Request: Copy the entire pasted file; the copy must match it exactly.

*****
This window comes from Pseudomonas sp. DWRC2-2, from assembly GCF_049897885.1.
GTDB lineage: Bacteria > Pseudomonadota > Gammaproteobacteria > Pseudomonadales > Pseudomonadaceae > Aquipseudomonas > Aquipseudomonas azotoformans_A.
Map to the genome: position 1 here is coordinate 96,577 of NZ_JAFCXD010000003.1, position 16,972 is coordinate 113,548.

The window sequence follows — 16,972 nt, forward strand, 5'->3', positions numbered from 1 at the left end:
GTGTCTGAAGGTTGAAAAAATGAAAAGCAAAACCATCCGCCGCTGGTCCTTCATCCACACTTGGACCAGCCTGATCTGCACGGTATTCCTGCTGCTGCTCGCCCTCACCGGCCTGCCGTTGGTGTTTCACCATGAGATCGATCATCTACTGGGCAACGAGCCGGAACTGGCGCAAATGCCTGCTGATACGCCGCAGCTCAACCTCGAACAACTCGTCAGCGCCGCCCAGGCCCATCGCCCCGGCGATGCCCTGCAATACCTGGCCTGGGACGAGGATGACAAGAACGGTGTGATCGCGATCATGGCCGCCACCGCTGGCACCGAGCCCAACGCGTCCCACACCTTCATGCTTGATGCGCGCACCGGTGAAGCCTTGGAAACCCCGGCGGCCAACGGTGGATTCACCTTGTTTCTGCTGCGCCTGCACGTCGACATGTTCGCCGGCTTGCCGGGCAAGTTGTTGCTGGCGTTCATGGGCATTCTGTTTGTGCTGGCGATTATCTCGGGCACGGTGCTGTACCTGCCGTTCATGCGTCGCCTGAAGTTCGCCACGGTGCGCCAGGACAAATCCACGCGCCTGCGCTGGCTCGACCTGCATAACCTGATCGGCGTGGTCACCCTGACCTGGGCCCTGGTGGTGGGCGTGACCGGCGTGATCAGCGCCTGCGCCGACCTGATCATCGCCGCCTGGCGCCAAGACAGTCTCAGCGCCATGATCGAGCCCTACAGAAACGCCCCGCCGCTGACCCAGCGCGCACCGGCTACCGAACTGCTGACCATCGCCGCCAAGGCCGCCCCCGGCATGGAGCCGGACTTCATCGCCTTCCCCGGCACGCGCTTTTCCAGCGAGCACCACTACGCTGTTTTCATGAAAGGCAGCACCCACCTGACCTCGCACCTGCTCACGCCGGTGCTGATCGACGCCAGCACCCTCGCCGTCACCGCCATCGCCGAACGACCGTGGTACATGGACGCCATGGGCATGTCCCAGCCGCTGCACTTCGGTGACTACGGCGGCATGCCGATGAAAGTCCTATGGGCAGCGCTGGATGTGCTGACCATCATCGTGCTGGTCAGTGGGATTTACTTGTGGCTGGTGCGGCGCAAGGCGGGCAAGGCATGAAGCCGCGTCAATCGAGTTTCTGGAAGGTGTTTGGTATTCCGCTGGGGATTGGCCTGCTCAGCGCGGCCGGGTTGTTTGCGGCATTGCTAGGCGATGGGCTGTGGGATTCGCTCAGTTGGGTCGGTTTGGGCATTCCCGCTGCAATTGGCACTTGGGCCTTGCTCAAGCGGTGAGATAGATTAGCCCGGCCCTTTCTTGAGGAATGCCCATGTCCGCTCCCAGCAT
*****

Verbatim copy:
This window comes from Pseudomonas sp. DWRC2-2, from assembly GCF_049897885.1.
GTDB lineage: Bacteria > Pseudomonadota > Gammaproteobacteria > Pseudomonadales > Pseudomonadaceae > Aquipseudomonas > Aquipseudomonas azotoformans_A.
Map to the genome: position 1 here is coordinate 96,577 of NZ_JAFCXD010000003.1, position 16,972 is coordinate 113,548.

The window sequence follows — 16,972 nt, forward strand, 5'->3', positions numbered from 1 at the left end:
GTGTCTGAAGGTTGAAAAAATGAAAAGCAAAACCATCCGCCGCTGGTCCTTCATCCACACTTGGACCAGCCTGATCTGCACGGTATTCCTGCTGCTGCTCGCCCTCACCGGCCTGCCGTTGGTGTTTCACCATGAGATCGATCATCTACTGGGCAACGAGCCGGAACTGGCGCAAATGCCTGCTGATACGCCGCAGCTCAACCTCGAACAACTCGTCAGCGCCGCCCAGGCCCATCGCCCCGGCGATGCCCTGCAATACCTGGCCTGGGACGAGGATGACAAGAACGGTGTGATCGCGATCATGGCCGCCACCGCTGGCACCGAGCCCAACGCGTCCCACACCTTCATGCTTGATGCGCGCACCGGTGAAGCCTTGGAAACCCCGGCGGCCAACGGTGGATTCACCTTGTTTCTGCTGCGCCTGCACGTCGACATGTTCGCCGGCTTGCCGGGCAAGTTGTTGCTGGCGTTCATGGGCATTCTGTTTGTGCTGGCGATTATCTCGGGCACGGTGCTGTACCTGCCGTTCATGCGTCGCCTGAAGTTCGCCACGGTGCGCCAGGACAAATCCACGCGCCTGCGCTGGCTCGACCTGCATAACCTGATCGGCGTGGTCACCCTGACCTGGGCCCTGGTGGTGGGCGTGACCGGCGTGATCAGCGCCTGCGCCGACCTGATCATCGCCGCCTGGCGCCAAGACAGTCTCAGCGCCATGATCGAGCCCTACAGAAACGCCCCGCCGCTGACCCAGCGCGCACCGGCTACCGAACTGCTGACCATCGCCGCCAAGGCCGCCCCCGGCATGGAGCCGGACTTCATCGCCTTCCCCGGCACGCGCTTTTCCAGCGAGCACCACTACGCTGTTTTCATGAAAGGCAGCACCCACCTGACCTCGCACCTGCTCACGCCGGTGCTGATCGACGCCAGCACCCTCGCCGTCACCGCCATCGCCGAACGACCGTGGTACATGGACGCCATGGGCATGTCCCAGCCGCTGCACTTCGGTGACTACGGCGGCATGCCGATGAAAGTCCTATGGGCAGCGCTGGATGTGCTGACCATCATCGTGCTGGTCAGTGGGATTTACTTGTGGCTGGTGCGGCGCAAGGCGGGCAAGGCATGAAGCCGCGTCAATCGAGTTTCTGGAAGGTGTTTGGTATTCCGCTGGGGATTGGCCTGCTCAGCGCGGCCGGGTTGTTTGCGGCATTGCTAGGCGATGGGCTGTGGGATTCGCTCAGTTGGGTCGGTTTGGGCATTCCCGCTGCAATTGGCACTTGGGCCTTGCTCAAGCGGTGAGATAGATTAGCCCGGCCCTTTCTTGAGGAATGCCCATGTCCGCTCCCAGCAT